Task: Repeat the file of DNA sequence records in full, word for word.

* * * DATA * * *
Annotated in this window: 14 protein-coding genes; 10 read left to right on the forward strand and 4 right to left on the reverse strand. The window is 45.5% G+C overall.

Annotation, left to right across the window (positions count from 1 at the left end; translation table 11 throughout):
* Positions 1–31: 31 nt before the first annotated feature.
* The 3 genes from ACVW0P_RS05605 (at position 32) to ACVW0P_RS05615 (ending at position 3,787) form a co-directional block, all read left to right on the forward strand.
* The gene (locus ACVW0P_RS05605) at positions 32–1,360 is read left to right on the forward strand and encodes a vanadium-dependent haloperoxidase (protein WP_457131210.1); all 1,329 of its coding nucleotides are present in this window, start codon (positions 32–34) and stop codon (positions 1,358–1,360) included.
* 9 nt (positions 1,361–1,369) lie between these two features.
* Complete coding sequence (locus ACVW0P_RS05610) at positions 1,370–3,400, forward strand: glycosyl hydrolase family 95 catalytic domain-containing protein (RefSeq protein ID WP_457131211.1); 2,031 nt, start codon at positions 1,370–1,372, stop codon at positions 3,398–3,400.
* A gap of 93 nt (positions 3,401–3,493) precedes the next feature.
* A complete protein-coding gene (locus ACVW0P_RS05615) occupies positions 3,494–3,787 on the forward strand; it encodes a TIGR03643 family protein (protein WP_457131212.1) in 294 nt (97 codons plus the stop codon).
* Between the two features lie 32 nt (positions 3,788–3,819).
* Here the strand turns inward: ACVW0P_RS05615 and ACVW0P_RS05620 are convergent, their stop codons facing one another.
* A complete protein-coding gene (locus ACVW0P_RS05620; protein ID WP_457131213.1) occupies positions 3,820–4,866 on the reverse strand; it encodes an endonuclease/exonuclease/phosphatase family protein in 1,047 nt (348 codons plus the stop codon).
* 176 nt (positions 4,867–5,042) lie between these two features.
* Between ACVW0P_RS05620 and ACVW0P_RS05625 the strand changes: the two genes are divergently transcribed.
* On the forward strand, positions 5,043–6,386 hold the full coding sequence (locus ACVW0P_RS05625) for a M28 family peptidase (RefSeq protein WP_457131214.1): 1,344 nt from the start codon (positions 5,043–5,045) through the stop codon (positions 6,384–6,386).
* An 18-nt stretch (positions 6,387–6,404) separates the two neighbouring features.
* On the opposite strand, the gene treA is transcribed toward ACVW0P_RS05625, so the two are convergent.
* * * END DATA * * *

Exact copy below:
Annotated in this window: 14 protein-coding genes; 10 read left to right on the forward strand and 4 right to left on the reverse strand. The window is 45.5% G+C overall.

Annotation, left to right across the window (positions count from 1 at the left end; translation table 11 throughout):
* Positions 1–31: 31 nt before the first annotated feature.
* The 3 genes from ACVW0P_RS05605 (at position 32) to ACVW0P_RS05615 (ending at position 3,787) form a co-directional block, all read left to right on the forward strand.
* The gene (locus ACVW0P_RS05605) at positions 32–1,360 is read left to right on the forward strand and encodes a vanadium-dependent haloperoxidase (protein WP_457131210.1); all 1,329 of its coding nucleotides are present in this window, start codon (positions 32–34) and stop codon (positions 1,358–1,360) included.
* 9 nt (positions 1,361–1,369) lie between these two features.
* Complete coding sequence (locus ACVW0P_RS05610) at positions 1,370–3,400, forward strand: glycosyl hydrolase family 95 catalytic domain-containing protein (RefSeq protein ID WP_457131211.1); 2,031 nt, start codon at positions 1,370–1,372, stop codon at positions 3,398–3,400.
* A gap of 93 nt (positions 3,401–3,493) precedes the next feature.
* A complete protein-coding gene (locus ACVW0P_RS05615) occupies positions 3,494–3,787 on the forward strand; it encodes a TIGR03643 family protein (protein WP_457131212.1) in 294 nt (97 codons plus the stop codon).
* Between the two features lie 32 nt (positions 3,788–3,819).
* Here the strand turns inward: ACVW0P_RS05615 and ACVW0P_RS05620 are convergent, their stop codons facing one another.
* A complete protein-coding gene (locus ACVW0P_RS05620; protein ID WP_457131213.1) occupies positions 3,820–4,866 on the reverse strand; it encodes an endonuclease/exonuclease/phosphatase family protein in 1,047 nt (348 codons plus the stop codon).
* 176 nt (positions 4,867–5,042) lie between these two features.
* Between ACVW0P_RS05620 and ACVW0P_RS05625 the strand changes: the two genes are divergently transcribed.
* On the forward strand, positions 5,043–6,386 hold the full coding sequence (locus ACVW0P_RS05625) for a M28 family peptidase (RefSeq protein WP_457131214.1): 1,344 nt from the start codon (positions 5,043–5,045) through the stop codon (positions 6,384–6,386).
* An 18-nt stretch (positions 6,387–6,404) separates the two neighbouring features.
* On the opposite strand, the gene treA is transcribed toward ACVW0P_RS05625, so the two are convergent.